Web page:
Dr Richard Roche
Posted: 23 May, 2018
Our theme for May is ‘The Senses’, and here we welcome our guest blogger, Dr Richard Roche from the Department of Psychology at Maynooth University. Dr Roche was awarded New Horizons funding from the Council for his project, ‘SEAN-Key: Supported Episodic Autobiographical Noesis for health older and memory impaired adults’.
We experience the world, and comprehend it, through our senses. The different sense modalities – sight, hearing, taste, touch, smell – take in information from the environment, translate it into a code our brains can use, and process that code, allowing us to identify familiar faces and voices, recognise distinct flavours and aromas, experience different textures. And, since each of these senses seem quite different from each other, we tend to think of them as quite separate and independent – sight dealing with vision, hearing with audition and so on. But in some rare individuals, the lines are blurred, and the senses can intermingle; such individuals are known as synaesthetes.
Synaesthesia – deriving from the Greek for a union of the senses – is a perceptual condition in which stimulation of one sense modality (for example, vision) gives rise to an experience in a different modality (such as hearing). In this way, a synaesthete may effectively “see” music, or “hear” a painting, or “taste” words. Occurring in an estimated 2%-4% of the population, over 60 types of synaesthesia have been identified to date; some types, like grapheme-colour synaesthesia (where people have a coloured alphabet, or coloured days of the week/months of the year) are more common than others (like tasting words or feeling tactile sensations in response to perceiving colours). Synaesthetes also fall into two broad categories: projectors (who might actually perceive a colour, say yellow, in response to hearing the word ‘Wednesday’) and associators (who are merely aware that Wednesday is a yellow thing). Synaesthetes have a unique and fascinating way of experiencing the world, and a number of noted artists (e.g. Wassily Kandinsky, Vincent van Gogh), musicians (e.g. Pharrell Williams, Duke Ellington) and writers (e.g. Vladimir Nabokov, Arthur Rimbaud) are either confirmed synaesthetes or are suspected to have had synaesthetic-like experiences, leading to suggestions of heightened creativity among synaesthetes.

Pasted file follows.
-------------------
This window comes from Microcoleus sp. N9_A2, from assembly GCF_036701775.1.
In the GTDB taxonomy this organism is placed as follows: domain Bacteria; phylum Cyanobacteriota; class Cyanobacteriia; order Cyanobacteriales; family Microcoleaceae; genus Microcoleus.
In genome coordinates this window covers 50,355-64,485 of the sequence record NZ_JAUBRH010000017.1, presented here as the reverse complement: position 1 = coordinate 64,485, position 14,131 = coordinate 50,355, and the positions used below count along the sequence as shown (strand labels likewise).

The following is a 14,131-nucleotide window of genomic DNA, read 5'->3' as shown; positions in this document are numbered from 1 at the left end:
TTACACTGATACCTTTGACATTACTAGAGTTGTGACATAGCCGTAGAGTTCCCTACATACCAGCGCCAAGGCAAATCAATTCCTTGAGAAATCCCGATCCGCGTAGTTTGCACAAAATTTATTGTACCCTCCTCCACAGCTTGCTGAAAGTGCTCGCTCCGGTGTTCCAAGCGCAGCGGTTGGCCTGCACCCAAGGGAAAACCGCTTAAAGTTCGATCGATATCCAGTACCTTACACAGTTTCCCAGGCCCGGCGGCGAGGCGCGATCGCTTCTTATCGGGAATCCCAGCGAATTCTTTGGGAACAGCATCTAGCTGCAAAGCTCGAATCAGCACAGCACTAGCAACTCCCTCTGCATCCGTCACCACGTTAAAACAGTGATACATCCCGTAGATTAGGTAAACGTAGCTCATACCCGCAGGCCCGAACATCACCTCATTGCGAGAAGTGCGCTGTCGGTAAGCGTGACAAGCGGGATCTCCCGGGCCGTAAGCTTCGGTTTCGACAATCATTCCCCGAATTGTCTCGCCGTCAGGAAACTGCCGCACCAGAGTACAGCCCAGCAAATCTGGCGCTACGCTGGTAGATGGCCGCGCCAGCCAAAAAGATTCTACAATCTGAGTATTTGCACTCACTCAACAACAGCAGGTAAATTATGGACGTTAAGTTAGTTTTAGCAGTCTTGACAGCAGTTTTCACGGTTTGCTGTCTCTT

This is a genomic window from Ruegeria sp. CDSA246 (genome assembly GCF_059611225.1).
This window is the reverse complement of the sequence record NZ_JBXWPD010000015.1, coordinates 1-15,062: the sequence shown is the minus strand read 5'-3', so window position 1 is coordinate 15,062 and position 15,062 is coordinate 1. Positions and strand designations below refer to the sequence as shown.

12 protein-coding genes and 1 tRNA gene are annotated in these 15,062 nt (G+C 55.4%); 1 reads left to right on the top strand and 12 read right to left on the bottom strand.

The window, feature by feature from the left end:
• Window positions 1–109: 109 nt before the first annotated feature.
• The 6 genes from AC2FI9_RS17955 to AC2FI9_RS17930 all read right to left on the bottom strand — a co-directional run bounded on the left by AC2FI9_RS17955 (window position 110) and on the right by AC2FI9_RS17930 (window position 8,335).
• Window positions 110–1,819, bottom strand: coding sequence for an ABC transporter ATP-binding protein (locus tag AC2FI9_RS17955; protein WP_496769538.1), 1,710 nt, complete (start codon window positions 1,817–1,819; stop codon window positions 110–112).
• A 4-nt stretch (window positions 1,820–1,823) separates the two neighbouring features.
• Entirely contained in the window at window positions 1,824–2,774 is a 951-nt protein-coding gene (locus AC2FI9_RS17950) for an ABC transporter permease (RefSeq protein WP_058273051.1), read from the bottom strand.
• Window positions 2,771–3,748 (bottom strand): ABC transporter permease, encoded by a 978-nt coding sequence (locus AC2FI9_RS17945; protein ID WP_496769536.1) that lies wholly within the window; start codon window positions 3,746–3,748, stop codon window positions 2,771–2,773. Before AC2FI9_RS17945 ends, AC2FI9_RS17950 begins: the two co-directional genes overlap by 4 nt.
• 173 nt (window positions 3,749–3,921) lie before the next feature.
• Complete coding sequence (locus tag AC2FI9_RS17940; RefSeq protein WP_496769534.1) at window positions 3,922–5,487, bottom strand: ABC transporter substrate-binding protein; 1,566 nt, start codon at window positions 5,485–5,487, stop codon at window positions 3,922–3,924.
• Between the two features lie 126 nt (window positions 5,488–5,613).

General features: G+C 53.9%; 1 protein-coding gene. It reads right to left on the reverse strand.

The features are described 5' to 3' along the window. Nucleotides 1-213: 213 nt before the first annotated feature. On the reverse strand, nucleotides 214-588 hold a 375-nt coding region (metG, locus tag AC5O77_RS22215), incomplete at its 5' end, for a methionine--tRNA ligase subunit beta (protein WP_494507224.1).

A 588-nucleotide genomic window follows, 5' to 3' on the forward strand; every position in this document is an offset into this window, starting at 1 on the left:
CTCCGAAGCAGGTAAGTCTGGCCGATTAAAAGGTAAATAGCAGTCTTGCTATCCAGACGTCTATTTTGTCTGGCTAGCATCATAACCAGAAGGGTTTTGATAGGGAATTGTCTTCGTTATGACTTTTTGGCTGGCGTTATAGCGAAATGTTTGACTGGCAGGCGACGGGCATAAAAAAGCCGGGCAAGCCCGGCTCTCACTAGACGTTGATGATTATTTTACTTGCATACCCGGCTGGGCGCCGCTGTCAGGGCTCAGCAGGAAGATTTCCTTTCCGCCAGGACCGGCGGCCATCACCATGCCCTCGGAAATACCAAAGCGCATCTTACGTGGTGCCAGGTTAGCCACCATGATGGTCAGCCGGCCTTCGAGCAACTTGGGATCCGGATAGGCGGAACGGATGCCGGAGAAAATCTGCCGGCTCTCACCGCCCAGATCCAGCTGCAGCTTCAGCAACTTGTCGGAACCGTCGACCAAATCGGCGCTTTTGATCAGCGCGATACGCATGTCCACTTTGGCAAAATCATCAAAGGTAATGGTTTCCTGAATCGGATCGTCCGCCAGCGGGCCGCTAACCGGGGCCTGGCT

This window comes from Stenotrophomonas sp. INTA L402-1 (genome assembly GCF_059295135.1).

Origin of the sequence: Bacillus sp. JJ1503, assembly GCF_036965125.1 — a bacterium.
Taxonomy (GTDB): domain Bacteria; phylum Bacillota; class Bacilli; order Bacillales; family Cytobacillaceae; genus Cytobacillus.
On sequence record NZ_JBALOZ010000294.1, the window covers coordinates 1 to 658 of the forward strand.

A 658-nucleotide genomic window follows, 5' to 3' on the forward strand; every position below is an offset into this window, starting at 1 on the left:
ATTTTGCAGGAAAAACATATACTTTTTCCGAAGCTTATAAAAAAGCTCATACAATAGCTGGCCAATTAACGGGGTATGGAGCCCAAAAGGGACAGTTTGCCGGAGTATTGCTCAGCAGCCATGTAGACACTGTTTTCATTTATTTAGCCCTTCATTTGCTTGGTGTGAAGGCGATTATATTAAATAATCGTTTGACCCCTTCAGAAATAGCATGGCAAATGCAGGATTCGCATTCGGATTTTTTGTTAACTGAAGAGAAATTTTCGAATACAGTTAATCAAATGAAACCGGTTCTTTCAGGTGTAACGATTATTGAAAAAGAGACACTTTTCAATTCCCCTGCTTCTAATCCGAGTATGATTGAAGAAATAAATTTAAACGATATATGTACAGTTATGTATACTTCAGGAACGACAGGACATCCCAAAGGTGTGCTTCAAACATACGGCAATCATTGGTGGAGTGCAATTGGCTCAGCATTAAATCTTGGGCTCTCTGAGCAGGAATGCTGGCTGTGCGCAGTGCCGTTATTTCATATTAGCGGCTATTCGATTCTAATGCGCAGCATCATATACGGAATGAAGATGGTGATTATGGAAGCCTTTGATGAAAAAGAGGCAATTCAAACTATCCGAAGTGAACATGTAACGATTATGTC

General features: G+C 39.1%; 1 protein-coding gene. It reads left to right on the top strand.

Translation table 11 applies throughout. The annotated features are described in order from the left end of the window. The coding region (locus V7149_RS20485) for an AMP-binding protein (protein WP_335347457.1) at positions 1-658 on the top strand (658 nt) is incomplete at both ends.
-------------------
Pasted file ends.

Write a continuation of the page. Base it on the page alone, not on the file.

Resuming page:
But such people are more than just interesting curiosities with a different way of perceiving the world – research into synaesthesia can tell us much about how our senses work, in both synaesthetes and non-synaesthetes alike. Neuroscientists – including Irish neuroscientists John Foxe, Kevin Mitchell and Fiona Newell – have demonstrated how, in the brains of synaesthetes, there are structural connections between the areas responsible for the processing of the different senses, leading to suggestions that such interconnections may be present in all brains in childhood, but these pathways are pruned away for non-synaesthetes, leaving the senses cut off from each other. In a recent paper, Francesca Farina, Kevin Mitchell and I reported two cases where a rare form of synaesthesia was lost (due to trauma or taking medication), only to return again later, in one case over 10 years later. Upon restoration, the synaesthetic experiences were almost identical to how they had been before, suggesting some long-lasting physical representation in the brains of these synaesthetes.
The scientific study of how synaesthetes perceive the world sheds light on more than just their own idiosyncratic experience; it may also reveal much about the nature of non-synaesthete brains. In order to develop written language, humans learned to pair the visual appearance of each letter with a distinct sound, so this mixing of the senses may not be as strange as it first seems; it’s quite likely that everyone possesses some form of synaesthetic ability. By conducting research with synaesthetes and exploring these differences in their perceptions, we not only begin to understand them better, but also – ultimately – ourselves.
Dr Roche established Ireland’s first high-density EEG laboratory, with research interests in memory, spatial representation, psychosis, stroke, and decision-making. He has published 22 research articles, a book, and is Associate Editor for Frontiers in Human Neuroscience. He has served on the Neuroscience Ireland committee from 2005-2014, as Vice-President 2010-2012 and President 2012-2014, and was the founding President of the Irish Brain Council in 2013.
Disclaimer: The opinions expressed in our guest blogs are the author’s own, and do not reflect the opinions of the Irish Research Council or any employee thereof.